Where’s the Creativity In Wine Advertising?

I spent some time this morning with Wine Spectator and while the magazine offers some interesting editorial like “The Top 100 Most Exciting Wines of 2009,” the ads don’t stand up. It’s just one beauty shot of the bottle after the next. In fact, the strategy is so stale it would be relatively easy to stand out in a crowd like this. Simply refuse to show the bottle. Heresy, I know.
Relying on the hero shot of the bottle may lead people to find it on the shelf (I know that’s the idea), but why not go one better and give people a reason to look for the bottle at retail? You do this by using story to create intrigue. That’s advertising’s role, and when it plays its role perfectly, ads drive people to spend time with the brand online and at retail.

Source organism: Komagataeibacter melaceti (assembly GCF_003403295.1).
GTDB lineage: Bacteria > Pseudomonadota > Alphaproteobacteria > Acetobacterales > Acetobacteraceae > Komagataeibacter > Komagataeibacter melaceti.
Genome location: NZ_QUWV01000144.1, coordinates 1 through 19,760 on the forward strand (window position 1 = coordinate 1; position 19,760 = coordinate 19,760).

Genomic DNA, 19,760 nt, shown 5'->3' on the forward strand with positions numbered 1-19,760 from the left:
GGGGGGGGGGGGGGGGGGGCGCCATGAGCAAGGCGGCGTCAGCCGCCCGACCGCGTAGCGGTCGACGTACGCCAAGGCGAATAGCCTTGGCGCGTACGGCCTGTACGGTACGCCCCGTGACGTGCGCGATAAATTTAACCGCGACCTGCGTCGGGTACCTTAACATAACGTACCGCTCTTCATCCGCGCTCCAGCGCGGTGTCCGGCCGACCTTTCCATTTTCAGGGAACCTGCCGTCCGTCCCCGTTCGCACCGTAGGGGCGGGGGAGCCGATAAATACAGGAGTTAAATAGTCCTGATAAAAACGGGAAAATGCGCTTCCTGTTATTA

This is the desired progression: advertising > Web content > retail and events. Not just for wine, for all products and services with marketing dollars to invest.
There is one ad in the current issue of Wine Spectator that attempts to change the pace, ever so slightly. It’s from Chateau Ste. Michelle, Washington state’s founding winery. The ad takes the lifestyle route, placing an emphasis on where wine can be enjoyed–in this case at home in the kitchen while preparing a meal with friends and family. The ad also drives readers to the MyChateau feature of the brand’s Web site, where you can keep track of the wine’s you’ve enjoyed and what food pairings you’ve explored.
Once on the site there’s a clear emphasis on Events, for it’s a top-level navigation option. So, Chateau Ste. Michelle knows how to make wine and how to sell it.



About David Burn

I wrote my first ad for a political candidate when I was 17 years old. She won her race and I felt the seductive power of advertising for the first time. Today—after working for seven agencies in five states—I am head of brand strategy and creative at Bonehook in Portland, Oregon.